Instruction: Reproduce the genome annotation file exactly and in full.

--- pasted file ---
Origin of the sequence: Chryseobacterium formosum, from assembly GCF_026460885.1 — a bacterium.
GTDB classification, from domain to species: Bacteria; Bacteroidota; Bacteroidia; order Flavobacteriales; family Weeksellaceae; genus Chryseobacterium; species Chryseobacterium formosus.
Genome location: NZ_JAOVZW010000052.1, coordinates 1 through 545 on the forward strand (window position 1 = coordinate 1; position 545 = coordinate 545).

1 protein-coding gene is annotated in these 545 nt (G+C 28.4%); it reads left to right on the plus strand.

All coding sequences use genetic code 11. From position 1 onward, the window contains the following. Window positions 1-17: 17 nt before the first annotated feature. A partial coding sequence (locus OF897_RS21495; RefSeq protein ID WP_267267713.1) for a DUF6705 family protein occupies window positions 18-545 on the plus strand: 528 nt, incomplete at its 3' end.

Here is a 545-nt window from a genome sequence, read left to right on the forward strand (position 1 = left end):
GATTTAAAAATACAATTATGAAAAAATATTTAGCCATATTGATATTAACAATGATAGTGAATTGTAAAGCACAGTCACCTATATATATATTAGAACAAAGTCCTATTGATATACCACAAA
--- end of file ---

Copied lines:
Origin of the sequence: Chryseobacterium formosum, from assembly GCF_026460885.1 — a bacterium.
GTDB classification, from domain to species: Bacteria; Bacteroidota; Bacteroidia; order Flavobacteriales; family Weeksellaceae; genus Chryseobacterium; species Chryseobacterium formosus.
Genome location: NZ_JAOVZW010000052.1, coordinates 1 through 545 on the forward strand (window position 1 = coordinate 1; position 545 = coordinate 545).

1 protein-coding gene is annotated in these 545 nt (G+C 28.4%); it reads left to right on the plus strand.

All coding sequences use genetic code 11. From position 1 onward, the window contains the following. Window positions 1-17: 17 nt before the first annotated feature. A partial coding sequence (locus OF897_RS21495; RefSeq protein ID WP_267267713.1) for a DUF6705 family protein occupies window positions 18-545 on the plus strand: 528 nt, incomplete at its 3' end.

Here is a 545-nt window from a genome sequence, read left to right on the forward strand (position 1 = left end):
GATTTAAAAATACAATTATGAAAAAATATTTAGCCATATTGATATTAACAATGATAGTGAATTGTAAAGCACAGTCACCTATATATATATTAGAACAAAGTCCTATTGATATACCACAAA